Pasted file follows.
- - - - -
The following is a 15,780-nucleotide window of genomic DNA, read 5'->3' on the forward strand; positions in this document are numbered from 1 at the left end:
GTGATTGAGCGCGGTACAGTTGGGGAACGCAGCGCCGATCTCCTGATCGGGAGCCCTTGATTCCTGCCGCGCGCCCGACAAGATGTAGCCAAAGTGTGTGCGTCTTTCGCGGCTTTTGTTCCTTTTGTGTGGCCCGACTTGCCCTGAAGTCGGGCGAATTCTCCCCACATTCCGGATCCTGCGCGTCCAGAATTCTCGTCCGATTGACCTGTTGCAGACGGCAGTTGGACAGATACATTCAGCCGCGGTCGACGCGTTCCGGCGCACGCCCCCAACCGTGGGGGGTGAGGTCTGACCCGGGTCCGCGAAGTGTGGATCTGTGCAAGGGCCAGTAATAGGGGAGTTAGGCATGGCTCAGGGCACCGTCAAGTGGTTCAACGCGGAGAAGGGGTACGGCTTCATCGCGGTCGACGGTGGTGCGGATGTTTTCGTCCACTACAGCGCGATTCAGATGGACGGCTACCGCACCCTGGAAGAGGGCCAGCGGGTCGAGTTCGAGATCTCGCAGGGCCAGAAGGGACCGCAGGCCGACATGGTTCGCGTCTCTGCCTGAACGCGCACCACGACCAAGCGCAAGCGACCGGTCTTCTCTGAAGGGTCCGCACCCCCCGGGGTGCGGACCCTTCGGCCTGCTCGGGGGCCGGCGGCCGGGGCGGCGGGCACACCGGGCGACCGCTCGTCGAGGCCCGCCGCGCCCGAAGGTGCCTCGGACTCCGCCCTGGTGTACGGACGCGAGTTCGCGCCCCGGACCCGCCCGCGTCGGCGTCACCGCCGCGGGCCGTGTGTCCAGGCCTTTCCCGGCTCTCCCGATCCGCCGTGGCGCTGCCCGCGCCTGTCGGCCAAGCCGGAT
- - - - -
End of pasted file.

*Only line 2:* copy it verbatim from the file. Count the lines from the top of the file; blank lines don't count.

GTGATTGAGCGCGGTACAGTTGGGGAACGCAGCGCCGATCTCCTGATCGGGAGCCCTTGATTCCTGCCGCGCGCCCGACAAGATGTAGCCAAAGTGTGTGCGTCTTTCGCGGCTTTTGTTCCTTTTGTGTGGCCCGACTTGCCCTGAAGTCGGGCGAATTCTCCCCACATTCCGGATCCTGCGCGTCCAGAATTCTCGTCCGATTGACCTGTTGCAGACGGCAGTTGGACAGATACATTCAGCCGCGGTCGACGCGTTCCGGCGCACGCCCCCAACCGTGGGGGGTGAGGTCTGACCCGGGTCCGCGAAGTGTGGATCTGTGCAAGGGCCAGTAATAGGGGAGTTAGGCATGGCTCAGGGCACCGTCAAGTGGTTCAACGCGGAGAAGGGGTACGGCTTCATCGCGGTCGACGGTGGTGCGGATGTTTTCGTCCACTACAGCGCGATTCAGATGGACGGCTACCGCACCCTGGAAGAGGGCCAGCGGGTCGAGTTCGAGATCTCGCAGGGCCAGAAGGGACCGCAGGCCGACATGGTTCGCGTCTCTGCCTGAACGCGCACCACGACCAAGCGCAAGCGACCGGTCTTCTCTGAAGGGTCCGCACCCCCCGGGGTGCGGACCCTTCGGCCTGCTCGGGGGCCGGCGGCCGGGGCGGCGGGCACACCGGGCGACCGCTCGTCGAGGCCCGCCGCGCCCGAAGGTGCCTCGGACTCCGCCCTGGTGTACGGACGCGAGTTCGCGCCCCGGACCCGCCCGCGTCGGCGTCACCGCCGCGGGCCGTGTGTCCAGGCCTTTCCCGGCTCTCCCGATCCGCCGTGGCGCTGCCCGCGCCTGTCGGCCAAGCCGGAT